Obama Signs Financial Reform Bill into Law
President Obama has signed the sweeping financial regulatory reform bill into law after a year of pushing the legislation through Congress.
The bill contains a vast array of provisions governing the financial industry, including the creation of a Bureau of Consumer Financial Protection within the Federal Reserve and the ability to close down failing financial institutions that threaten the economy.
Because of this law, the American people will never again be asked to foot the bill for Wall Streets mistakes, said Obama. There will be no more taxpayer-funded bailouts, period. If a large financial institution should ever fail, this reform gives us the ability to wind it down without endangering the broader economy. And there will be new rules to make clear that no firm is somehow protected because it is 'too big to fail,' so we don't have another AIG.
The Dodd-Frank Wall Street Reform and Consumer Protection Act, named after Senate Banking Committee Chairman Christopher Dodd, D-Conn., and House Financial Services Committee Chairman Barney Frank, D-Mass., also contains provisions requiring that many over-the-counter derivatives and swaps be traded and cleared on regulated exchanges, giving shareholders a non-binding say on the pay of high-ranking corporate executives, and restricting the proprietary trading of banks in derivatives with their own capital. Credit ratings agencies need to establish and document the internal controls for the methodologies they use to determine credit ratings for companies.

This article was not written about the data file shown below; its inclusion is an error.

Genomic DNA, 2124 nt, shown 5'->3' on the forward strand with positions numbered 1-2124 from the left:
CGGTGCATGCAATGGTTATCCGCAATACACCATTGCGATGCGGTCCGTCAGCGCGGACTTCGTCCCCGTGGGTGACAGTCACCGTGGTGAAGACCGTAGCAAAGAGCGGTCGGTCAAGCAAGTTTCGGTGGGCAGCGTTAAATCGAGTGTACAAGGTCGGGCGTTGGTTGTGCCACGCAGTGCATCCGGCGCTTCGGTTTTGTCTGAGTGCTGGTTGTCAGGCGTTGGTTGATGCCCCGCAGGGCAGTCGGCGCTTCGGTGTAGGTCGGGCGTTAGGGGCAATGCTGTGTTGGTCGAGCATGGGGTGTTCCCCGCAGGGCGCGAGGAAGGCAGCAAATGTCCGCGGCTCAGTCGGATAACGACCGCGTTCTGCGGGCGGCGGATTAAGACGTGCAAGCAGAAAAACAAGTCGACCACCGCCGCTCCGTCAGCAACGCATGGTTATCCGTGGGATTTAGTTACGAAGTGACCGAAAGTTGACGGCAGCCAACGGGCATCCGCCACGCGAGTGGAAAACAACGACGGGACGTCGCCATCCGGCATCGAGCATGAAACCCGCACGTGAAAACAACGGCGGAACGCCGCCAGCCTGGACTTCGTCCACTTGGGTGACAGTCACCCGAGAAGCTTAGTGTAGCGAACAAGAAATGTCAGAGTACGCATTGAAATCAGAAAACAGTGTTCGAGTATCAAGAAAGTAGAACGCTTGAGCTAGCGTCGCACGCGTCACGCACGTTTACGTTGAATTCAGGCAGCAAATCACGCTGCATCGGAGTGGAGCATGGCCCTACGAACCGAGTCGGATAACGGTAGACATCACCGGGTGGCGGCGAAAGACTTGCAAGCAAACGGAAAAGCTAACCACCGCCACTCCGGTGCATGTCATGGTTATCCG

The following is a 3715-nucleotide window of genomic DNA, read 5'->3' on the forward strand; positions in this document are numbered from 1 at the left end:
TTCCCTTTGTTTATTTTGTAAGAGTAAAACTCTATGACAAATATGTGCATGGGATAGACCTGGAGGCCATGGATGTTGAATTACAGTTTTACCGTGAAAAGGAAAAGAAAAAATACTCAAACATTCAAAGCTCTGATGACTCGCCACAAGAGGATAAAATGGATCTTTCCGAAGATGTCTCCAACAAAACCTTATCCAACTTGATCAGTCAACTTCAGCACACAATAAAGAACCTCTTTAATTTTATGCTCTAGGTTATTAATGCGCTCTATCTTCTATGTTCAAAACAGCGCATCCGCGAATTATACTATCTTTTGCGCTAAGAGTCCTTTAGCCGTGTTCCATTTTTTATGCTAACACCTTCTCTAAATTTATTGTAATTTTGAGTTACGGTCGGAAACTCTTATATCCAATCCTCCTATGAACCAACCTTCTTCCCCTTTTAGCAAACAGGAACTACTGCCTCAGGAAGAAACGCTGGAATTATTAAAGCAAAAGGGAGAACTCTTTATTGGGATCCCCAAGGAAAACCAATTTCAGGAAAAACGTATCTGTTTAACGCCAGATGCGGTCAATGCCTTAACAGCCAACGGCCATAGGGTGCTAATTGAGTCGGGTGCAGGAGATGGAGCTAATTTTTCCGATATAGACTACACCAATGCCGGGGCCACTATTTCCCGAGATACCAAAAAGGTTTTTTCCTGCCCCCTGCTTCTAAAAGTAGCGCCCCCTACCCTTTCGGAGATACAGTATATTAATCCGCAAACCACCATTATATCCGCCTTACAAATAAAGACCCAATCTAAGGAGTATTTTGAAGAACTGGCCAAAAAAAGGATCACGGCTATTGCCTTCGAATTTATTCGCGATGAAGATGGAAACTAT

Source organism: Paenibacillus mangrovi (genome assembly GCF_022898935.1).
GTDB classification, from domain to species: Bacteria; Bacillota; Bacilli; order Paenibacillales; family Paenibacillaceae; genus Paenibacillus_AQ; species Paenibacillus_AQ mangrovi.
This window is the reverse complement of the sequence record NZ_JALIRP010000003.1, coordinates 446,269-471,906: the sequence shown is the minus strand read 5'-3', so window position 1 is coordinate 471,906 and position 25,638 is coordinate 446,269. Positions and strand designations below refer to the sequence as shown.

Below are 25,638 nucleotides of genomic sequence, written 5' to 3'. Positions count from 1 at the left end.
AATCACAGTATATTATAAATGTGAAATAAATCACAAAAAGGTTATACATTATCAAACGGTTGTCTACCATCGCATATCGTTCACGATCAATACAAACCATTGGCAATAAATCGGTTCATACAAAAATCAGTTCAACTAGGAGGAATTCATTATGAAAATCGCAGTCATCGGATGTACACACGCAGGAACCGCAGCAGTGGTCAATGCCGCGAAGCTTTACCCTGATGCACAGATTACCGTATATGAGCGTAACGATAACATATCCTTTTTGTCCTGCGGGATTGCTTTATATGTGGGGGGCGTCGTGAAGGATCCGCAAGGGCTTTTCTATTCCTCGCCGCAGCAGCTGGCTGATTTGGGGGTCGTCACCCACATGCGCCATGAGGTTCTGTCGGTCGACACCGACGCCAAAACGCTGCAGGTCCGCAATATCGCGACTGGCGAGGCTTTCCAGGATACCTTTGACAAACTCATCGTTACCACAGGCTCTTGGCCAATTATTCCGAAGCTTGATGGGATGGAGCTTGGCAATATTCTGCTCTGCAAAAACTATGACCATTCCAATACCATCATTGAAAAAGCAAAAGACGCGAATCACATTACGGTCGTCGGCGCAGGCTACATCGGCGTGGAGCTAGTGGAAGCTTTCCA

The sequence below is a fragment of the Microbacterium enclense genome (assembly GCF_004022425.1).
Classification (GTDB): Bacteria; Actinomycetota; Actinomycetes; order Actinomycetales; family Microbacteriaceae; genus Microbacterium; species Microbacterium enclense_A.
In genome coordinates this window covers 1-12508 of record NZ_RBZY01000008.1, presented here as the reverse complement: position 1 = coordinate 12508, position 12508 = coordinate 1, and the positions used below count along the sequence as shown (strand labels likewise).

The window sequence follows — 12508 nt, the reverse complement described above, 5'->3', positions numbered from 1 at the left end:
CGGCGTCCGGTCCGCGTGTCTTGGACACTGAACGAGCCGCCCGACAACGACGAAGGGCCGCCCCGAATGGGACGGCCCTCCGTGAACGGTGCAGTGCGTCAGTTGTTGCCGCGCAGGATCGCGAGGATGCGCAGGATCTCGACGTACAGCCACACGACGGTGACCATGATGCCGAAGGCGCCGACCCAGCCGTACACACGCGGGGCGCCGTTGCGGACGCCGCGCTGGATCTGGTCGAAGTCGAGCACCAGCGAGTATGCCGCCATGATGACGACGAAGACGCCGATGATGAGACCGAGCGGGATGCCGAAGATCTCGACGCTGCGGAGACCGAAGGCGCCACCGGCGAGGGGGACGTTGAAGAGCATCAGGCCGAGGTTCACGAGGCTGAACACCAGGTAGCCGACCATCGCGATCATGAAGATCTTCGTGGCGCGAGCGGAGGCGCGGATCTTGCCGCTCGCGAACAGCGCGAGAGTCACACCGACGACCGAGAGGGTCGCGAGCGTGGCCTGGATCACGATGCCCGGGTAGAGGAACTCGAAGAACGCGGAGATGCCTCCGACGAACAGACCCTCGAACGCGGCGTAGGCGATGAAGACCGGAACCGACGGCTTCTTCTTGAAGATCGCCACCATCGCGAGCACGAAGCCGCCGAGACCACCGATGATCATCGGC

The bill expands the authority of the the Public Company Accounting Oversight Board to regulate auditors of brokers and dealers by providing them with standard-setting, inspection and disciplinary authority regarding broker-dealer audits. It also allows the PCAOB to share information with foreign auditor oversight authorities under certain circumstances.
In addition, the bill exempts smaller public companies with a market cap of under $75 million from Sarbanes-Oxley Section 404(b) audits of management's assessment of internal controls. CPAs and tax preparers are exempted from regulation by the Bureau of Consumer Financial Protection, and CPAs may be called upon to assist in audits of the bureau by the U.S. comptroller general.
The bill also calls for a number of studies to be conducted by the Securities and Exchange Commission, including one that the SEC and the comptroller general would conduct over the next nine months to determine how the SEC could reduce the costs of complying with Section 404(b) for companies whose market capitalization is between $75 million and $250 million while maintaining investor protection.
Other provisions amend the aiding and abetting provisions of the securities laws to allow the SEC to seek monetary damages from any person who recklessly has aided, abetted, counseled, commanded, induced or procured a violation of the act or rules.